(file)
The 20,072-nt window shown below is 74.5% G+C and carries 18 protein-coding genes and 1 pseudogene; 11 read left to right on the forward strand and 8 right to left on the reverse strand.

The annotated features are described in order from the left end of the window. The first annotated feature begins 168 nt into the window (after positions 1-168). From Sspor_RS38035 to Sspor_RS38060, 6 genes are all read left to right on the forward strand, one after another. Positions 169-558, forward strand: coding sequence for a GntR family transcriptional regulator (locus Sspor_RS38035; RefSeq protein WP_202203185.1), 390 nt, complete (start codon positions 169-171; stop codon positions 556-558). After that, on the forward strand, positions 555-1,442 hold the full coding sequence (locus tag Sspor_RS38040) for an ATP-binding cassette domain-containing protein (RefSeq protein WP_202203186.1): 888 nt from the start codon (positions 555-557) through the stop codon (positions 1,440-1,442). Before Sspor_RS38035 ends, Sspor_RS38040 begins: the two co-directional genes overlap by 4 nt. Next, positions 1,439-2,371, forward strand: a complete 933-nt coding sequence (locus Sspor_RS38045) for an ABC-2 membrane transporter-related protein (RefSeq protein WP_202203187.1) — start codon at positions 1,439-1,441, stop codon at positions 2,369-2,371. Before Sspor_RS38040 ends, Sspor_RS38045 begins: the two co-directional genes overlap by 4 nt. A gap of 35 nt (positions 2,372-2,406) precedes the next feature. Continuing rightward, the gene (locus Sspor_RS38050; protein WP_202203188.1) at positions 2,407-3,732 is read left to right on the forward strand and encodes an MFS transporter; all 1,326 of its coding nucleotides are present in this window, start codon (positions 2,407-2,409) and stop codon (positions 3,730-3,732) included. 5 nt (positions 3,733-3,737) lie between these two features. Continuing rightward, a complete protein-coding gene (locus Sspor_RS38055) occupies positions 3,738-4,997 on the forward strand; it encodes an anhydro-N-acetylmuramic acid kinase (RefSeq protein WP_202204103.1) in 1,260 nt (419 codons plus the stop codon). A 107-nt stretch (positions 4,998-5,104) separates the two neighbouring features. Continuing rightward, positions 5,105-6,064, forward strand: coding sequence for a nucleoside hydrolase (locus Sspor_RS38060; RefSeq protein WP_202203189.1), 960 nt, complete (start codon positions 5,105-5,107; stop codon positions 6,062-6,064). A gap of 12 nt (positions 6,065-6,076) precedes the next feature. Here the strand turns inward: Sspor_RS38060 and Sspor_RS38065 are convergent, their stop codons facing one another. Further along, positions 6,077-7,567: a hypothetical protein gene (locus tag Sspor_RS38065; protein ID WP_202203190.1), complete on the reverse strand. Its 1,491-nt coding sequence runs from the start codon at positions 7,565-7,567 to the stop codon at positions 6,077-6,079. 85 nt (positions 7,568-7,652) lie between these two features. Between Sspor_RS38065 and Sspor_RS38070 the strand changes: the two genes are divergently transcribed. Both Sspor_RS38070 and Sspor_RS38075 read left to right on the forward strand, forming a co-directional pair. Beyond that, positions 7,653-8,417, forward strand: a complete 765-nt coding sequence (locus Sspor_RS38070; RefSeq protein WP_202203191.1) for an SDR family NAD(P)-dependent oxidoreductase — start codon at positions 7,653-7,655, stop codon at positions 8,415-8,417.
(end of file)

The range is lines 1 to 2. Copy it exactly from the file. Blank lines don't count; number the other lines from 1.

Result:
The 20,072-nt window shown below is 74.5% G+C and carries 18 protein-coding genes and 1 pseudogene; 11 read left to right on the forward strand and 8 right to left on the reverse strand.

The annotated features are described in order from the left end of the window. The first annotated feature begins 168 nt into the window (after positions 1-168). From Sspor_RS38035 to Sspor_RS38060, 6 genes are all read left to right on the forward strand, one after another. Positions 169-558, forward strand: coding sequence for a GntR family transcriptional regulator (locus Sspor_RS38035; RefSeq protein WP_202203185.1), 390 nt, complete (start codon positions 169-171; stop codon positions 556-558). After that, on the forward strand, positions 555-1,442 hold the full coding sequence (locus tag Sspor_RS38040) for an ATP-binding cassette domain-containing protein (RefSeq protein WP_202203186.1): 888 nt from the start codon (positions 555-557) through the stop codon (positions 1,440-1,442). Before Sspor_RS38035 ends, Sspor_RS38040 begins: the two co-directional genes overlap by 4 nt. Next, positions 1,439-2,371, forward strand: a complete 933-nt coding sequence (locus Sspor_RS38045) for an ABC-2 membrane transporter-related protein (RefSeq protein WP_202203187.1) — start codon at positions 1,439-1,441, stop codon at positions 2,369-2,371. Before Sspor_RS38040 ends, Sspor_RS38045 begins: the two co-directional genes overlap by 4 nt. A gap of 35 nt (positions 2,372-2,406) precedes the next feature. Continuing rightward, the gene (locus Sspor_RS38050; protein WP_202203188.1) at positions 2,407-3,732 is read left to right on the forward strand and encodes an MFS transporter; all 1,326 of its coding nucleotides are present in this window, start codon (positions 2,407-2,409) and stop codon (positions 3,730-3,732) included. 5 nt (positions 3,733-3,737) lie between these two features. Continuing rightward, a complete protein-coding gene (locus Sspor_RS38055) occupies positions 3,738-4,997 on the forward strand; it encodes an anhydro-N-acetylmuramic acid kinase (RefSeq protein WP_202204103.1) in 1,260 nt (419 codons plus the stop codon). A 107-nt stretch (positions 4,998-5,104) separates the two neighbouring features. Continuing rightward, positions 5,105-6,064, forward strand: coding sequence for a nucleoside hydrolase (locus Sspor_RS38060; RefSeq protein WP_202203189.1), 960 nt, complete (start codon positions 5,105-5,107; stop codon positions 6,062-6,064). A gap of 12 nt (positions 6,065-6,076) precedes the next feature. Here the strand turns inward: Sspor_RS38060 and Sspor_RS38065 are convergent, their stop codons facing one another. Further along, positions 6,077-7,567: a hypothetical protein gene (locus tag Sspor_RS38065; protein ID WP_202203190.1), complete on the reverse strand. Its 1,491-nt coding sequence runs from the start codon at positions 7,565-7,567 to the stop codon at positions 6,077-6,079. 85 nt (positions 7,568-7,652) lie between these two features. Between Sspor_RS38065 and Sspor_RS38070 the strand changes: the two genes are divergently transcribed. Both Sspor_RS38070 and Sspor_RS38075 read left to right on the forward strand, forming a co-directional pair. Beyond that, positions 7,653-8,417, forward strand: a complete 765-nt coding sequence (locus Sspor_RS38070; RefSeq protein WP_202203191.1) for an SDR family NAD(P)-dependent oxidoreductase — start codon at positions 7,653-7,655, stop codon at positions 8,415-8,417.